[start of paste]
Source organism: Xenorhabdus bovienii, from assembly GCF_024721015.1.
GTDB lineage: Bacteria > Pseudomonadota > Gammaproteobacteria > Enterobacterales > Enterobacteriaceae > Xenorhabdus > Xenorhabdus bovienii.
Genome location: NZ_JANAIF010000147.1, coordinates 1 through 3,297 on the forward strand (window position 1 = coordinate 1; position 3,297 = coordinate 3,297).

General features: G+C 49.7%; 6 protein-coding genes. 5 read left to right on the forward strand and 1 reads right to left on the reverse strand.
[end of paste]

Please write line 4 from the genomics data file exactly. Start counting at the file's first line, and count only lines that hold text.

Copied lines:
General features: G+C 49.7%; 6 protein-coding genes. 5 read left to right on the forward strand and 1 reads right to left on the reverse strand.